Alliance Flooring: Pillars for Success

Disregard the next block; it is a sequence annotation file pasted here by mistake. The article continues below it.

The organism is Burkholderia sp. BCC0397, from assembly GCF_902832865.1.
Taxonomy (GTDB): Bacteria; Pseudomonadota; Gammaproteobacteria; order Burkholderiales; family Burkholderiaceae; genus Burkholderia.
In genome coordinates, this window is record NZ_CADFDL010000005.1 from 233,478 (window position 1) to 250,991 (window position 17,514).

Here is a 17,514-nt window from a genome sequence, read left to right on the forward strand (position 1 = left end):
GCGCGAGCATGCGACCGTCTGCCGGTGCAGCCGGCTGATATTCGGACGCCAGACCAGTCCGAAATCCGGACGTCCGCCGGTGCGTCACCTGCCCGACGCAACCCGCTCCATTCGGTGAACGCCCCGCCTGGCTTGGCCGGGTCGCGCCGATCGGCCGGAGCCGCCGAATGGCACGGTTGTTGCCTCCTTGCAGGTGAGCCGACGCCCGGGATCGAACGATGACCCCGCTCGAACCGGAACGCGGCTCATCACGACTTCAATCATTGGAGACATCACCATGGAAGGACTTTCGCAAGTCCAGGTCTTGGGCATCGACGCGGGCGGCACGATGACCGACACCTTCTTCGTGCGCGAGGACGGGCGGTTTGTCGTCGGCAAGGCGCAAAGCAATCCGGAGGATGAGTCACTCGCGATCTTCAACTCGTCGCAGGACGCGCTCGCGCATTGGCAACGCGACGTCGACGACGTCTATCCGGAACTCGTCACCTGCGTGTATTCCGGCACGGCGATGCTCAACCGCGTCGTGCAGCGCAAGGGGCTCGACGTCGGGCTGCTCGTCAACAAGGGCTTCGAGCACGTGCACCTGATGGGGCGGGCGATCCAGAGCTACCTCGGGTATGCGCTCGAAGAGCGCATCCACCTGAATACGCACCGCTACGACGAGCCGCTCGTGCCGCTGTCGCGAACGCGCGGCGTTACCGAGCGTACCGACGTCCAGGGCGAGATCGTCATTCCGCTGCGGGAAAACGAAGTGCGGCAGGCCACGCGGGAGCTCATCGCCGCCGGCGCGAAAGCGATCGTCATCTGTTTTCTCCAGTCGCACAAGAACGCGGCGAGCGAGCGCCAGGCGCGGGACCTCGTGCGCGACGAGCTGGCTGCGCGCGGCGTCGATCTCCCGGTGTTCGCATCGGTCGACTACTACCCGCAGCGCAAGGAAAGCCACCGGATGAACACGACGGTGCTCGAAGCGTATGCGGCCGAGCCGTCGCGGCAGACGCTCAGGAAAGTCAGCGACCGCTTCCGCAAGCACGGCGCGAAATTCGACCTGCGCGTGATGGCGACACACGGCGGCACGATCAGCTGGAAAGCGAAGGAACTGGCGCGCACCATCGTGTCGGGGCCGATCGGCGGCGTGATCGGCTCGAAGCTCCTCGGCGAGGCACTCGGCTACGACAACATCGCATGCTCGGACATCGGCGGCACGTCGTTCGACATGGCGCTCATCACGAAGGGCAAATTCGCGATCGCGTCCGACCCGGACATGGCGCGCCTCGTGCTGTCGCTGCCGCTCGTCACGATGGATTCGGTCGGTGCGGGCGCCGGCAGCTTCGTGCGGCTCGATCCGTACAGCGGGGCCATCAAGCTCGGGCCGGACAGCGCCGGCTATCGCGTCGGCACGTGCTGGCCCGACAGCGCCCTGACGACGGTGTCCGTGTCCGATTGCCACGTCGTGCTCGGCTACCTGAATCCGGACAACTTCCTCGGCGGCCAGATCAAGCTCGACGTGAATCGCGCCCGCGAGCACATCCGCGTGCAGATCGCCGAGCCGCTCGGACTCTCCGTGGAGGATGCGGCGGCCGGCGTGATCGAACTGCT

<br /> [CHATTANOOGA, TENN.] Coming off a successful 2012, Alliance Flooring co- CEOs Ron Dunn and Jon Logue are equally optimistic about 2013. The group gathers shortly in Orlando for the CarpetsPlus Color Tile annual membership meeting and convention, and Dunn and Logue are anxious to share new product and opportunities with members, they told FCW.<br /> <br /> “We were up 5 to 6 percent for the year,” Logue said. “This year, so far, we are up for the first couple of months, and still getting numbers in for February. There is a good, positive attitude among members,” he said, driven by positive consumer confidence numbers and positive home building numbers.<br /> <br /> “I’m hearing about record profits in January from our stores,” Dunn added. “It’s nice to finally hear that after this prolonged recession.”<br /> <br /> Pillars theme<br /> Alliance Flooring makes a real effort throughout the year to gather valuable information for its members. Dunn and his wife, Sandy, take an RV trip every summer trying to visit as many stores as possible. While on those visits, Dunn mines his membership for valuable ideas he can pass along.<br /> <br /> “They may not realize that something they are doing is that unique or that different,” he explained. But some of the ideas are so unique and so successful, he adds them to the list of things to pass along.<br /> <br /> The theme for this year’s convention came out of Dunn’s trip this past summer, he explained. He realized that the successful ideas were really pillars for success that his stores are using to survive. Drive has been the overarching theme for the past few years. Alliance combined the two into Drive: 2013 Pillars for Success<br /> <br /> As he traveled, he asked, “What would you say are the three to four things that make or break your business?” The answers were clear.<br /> <br /> The first P is People, Dunn said. “That was the number one answer.” So convention will focus on helping members build and develop people — from training and motivating, to inspiring and compensating. “And getting them to change with the times,” he added.<br /> <br /> Another idea that came out was Perception. It’s not always obvious, but a store’s perception in the market place is terribly important, Dunn and Logue said. At convention, they will talk about how to build proper perception in the market. What is your mission? What is your unique position and how do you maximize that?<br /> <br /> The third Pillar is planning. “During this elongated recession, it’s been so hard to plan,” Dunn said. “Lots of planning was done by gut. So we are bringing in a company, Afterburners, to help our members sharpen their planning skills.”<br /> <br /> The fourth Pillar is promotion. Dunn said, “We are asking members: ‘What’s your promotional calendar look like to drive business?’” Alliance will have tools to do that in 2013.<br /> <br /> Product focus<br /> On the product front, Logue said Alliance will focus on soft carpet. A True Soft launch last year did very well, so new offerings will come from Ultra Fresh Satin, Anso Caress from Shaw and Sorona Silk Elite Performance from Mohawk.<br /> <br /> “Soft , soft , soft — it fits right into our advertising and promotional plans,” Logue said.<br /> <br /> Last year’s promotional campaign with consumer credit did very well. Alliance members will also have access to a coupon tied to the Ultra Fresh Satin launch. Alliance is also offering some value-oriented products on the polyester side. The company has a Home Values display that has been successful in hard surface that it’s bringing to the carpet side, Logue said. “It’s our focal point for value.”<br /> <br /> Dunn added, “We’ve solidified relationships with distributors on the hard surface side. Our members will appreciate those opportunities.”<br /> <br /> Alliance is also bringing other opportunities for business deals through Team Alliance. “Our members are so busy. As business comes back, we can bring them added benefits from things they may not have time to look at, supplemental insurance, for example, or pay-per-click advertising.”<br /> <br /> Finally, Dunn said they want the membership to take home ideas they can use. Last year, Alliance put a book together called Pillars of Success, 50 ideas from the members. This convention, they can take home Pillars of Success 2 — even more ideas to drive business in today’s economy.<br /> <br /> Logue and Dunn expect the year to feature nice, steady growth in the 5 percent to 10 percent range. “Some of the building and builder business hasn’t kicked in yet,” Logue said. “But there are very strong forecasts.”<br /> <br /> “We’re looking at growth in size and sales,” Dunn added. “We have members who are expanding the number of stores.” It’s still a good time to buy property or negotiate new leases, he added.<br /> <br /> Growth ahead<br /> Dunn is not concerned that the growth rate is too fast for his members to absorb. “They are geared up to keep up with sales as they come back. While there is a positive feel, members are still cautious,” he said. The most common comment he hears is that his members could use some help. But they want to get farther into spring to make sure the economy isn’t going to dip back down — the way it has the past several years.<br /> <br /> “That’s wise,” Dunn said. “Our industry has a good work ethic. People are working harder, but I see high passion and energy. Too much business would be a high-class problem to have.”<br /> <br /> The slow, steady growth Dunn and Logue are predicting is good for the industry and the country. “It’s good for jobs, profits and energy,” Dunn said. “It’s sustainable.”<br /> <br /> That type of sustainable growth also means that Alliance Flooring is back in growth mode. “The past five years have been strategic,” Dunn added. “We’ve emerged as a stronger and better company, but we are back in growth mode both with our suppliers and distributors and by growing our membership.”